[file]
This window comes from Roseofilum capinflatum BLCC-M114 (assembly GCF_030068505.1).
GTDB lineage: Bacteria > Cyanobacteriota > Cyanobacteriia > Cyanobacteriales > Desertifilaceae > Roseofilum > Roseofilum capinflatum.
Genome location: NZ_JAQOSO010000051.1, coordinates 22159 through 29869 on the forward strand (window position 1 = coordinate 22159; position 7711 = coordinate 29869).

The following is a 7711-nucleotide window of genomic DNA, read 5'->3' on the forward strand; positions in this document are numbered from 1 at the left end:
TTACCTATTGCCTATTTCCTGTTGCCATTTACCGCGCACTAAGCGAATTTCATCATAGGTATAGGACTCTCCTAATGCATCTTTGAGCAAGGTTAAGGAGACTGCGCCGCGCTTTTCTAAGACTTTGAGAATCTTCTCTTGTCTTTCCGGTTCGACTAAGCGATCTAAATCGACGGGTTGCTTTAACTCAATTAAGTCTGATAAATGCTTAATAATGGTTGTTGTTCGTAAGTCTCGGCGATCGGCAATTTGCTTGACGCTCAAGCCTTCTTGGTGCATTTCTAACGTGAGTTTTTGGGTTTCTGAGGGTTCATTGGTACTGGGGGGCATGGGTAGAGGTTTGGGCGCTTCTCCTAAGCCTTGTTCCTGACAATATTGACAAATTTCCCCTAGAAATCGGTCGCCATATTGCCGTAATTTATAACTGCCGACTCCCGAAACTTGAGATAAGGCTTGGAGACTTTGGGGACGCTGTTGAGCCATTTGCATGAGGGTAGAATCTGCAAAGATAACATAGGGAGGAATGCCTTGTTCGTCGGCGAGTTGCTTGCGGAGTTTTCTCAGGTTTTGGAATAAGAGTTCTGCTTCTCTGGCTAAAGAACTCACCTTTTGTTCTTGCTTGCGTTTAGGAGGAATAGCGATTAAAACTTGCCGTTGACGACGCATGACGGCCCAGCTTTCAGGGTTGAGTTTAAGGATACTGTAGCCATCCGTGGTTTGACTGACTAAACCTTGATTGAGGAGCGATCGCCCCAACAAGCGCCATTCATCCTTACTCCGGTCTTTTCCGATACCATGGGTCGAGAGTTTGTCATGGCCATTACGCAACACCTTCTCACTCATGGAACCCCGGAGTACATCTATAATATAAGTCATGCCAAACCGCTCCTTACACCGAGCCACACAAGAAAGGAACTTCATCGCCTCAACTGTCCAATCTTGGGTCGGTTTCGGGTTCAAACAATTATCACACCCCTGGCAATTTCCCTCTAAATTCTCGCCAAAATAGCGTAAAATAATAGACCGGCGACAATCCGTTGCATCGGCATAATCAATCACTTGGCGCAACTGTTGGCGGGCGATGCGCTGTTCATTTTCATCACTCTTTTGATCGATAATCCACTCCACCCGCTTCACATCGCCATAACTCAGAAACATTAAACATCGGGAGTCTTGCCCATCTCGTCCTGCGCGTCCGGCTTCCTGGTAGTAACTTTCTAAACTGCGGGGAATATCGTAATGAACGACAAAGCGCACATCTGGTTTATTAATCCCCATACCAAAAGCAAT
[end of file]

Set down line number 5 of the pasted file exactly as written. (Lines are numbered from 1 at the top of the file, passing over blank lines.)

TTACCTATTGCCTATTTCCTGTTGCCATTTACCGCGCACTAAGCGAATTTCATCATAGGTATAGGACTCTCCTAATGCATCTTTGAGCAAGGTTAAGGAGACTGCGCCGCGCTTTTCTAAGACTTTGAGAATCTTCTCTTGTCTTTCCGGTTCGACTAAGCGATCTAAATCGACGGGTTGCTTTAACTCAATTAAGTCTGATAAATGCTTAATAATGGTTGTTGTTCGTAAGTCTCGGCGATCGGCAATTTGCTTGACGCTCAAGCCTTCTTGGTGCATTTCTAACGTGAGTTTTTGGGTTTCTGAGGGTTCATTGGTACTGGGGGGCATGGGTAGAGGTTTGGGCGCTTCTCCTAAGCCTTGTTCCTGACAATATTGACAAATTTCCCCTAGAAATCGGTCGCCATATTGCCGTAATTTATAACTGCCGACTCCCGAAACTTGAGATAAGGCTTGGAGACTTTGGGGACGCTGTTGAGCCATTTGCATGAGGGTAGAATCTGCAAAGATAACATAGGGAGGAATGCCTTGTTCGTCGGCGAGTTGCTTGCGGAGTTTTCTCAGGTTTTGGAATAAGAGTTCTGCTTCTCTGGCTAAAGAACTCACCTTTTGTTCTTGCTTGCGTTTAGGAGGAATAGCGATTAAAACTTGCCGTTGACGACGCATGACGGCCCAGCTTTCAGGGTTGAGTTTAAGGATACTGTAGCCATCCGTGGTTTGACTGACTAAACCTTGATTGAGGAGCGATCGCCCCAACAAGCGCCATTCATCCTTACTCCGGTCTTTTCCGATACCATGGGTCGAGAGTTTGTCATGGCCATTACGCAACACCTTCTCACTCATGGAACCCCGGAGTACATCTATAATATAAGTCATGCCAAACCGCTCCTTACACCGAGCCACACAAGAAAGGAACTTCATCGCCTCAACTGTCCAATCTTGGGTCGGTTTCGGGTTCAAACAATTATCACACCCCTGGCAATTTCCCTCTAAATTCTCGCCAAAATAGCGTAAAATAATAGACCGGCGACAATCCGTTGCATCGGCATAATCAATCACTTGGCGCAACTGTTGGCGGGCGATGCGCTGTTCATTTTCATCACTCTTTTGATCGATAATCCACTCCACCCGCTTCACATCGCCATAACTCAGAAACATTAAACATCGGGAGTCTTGCCCATCTCGTCCTGCGCGTCCGGCTTCCTGGTAGTAACTTTCTAAACTGCGGGGAATATCGTAATGAACGACAAAGCGCACATCTGGTTTATTAATCCCCATACCAAAAGCAAT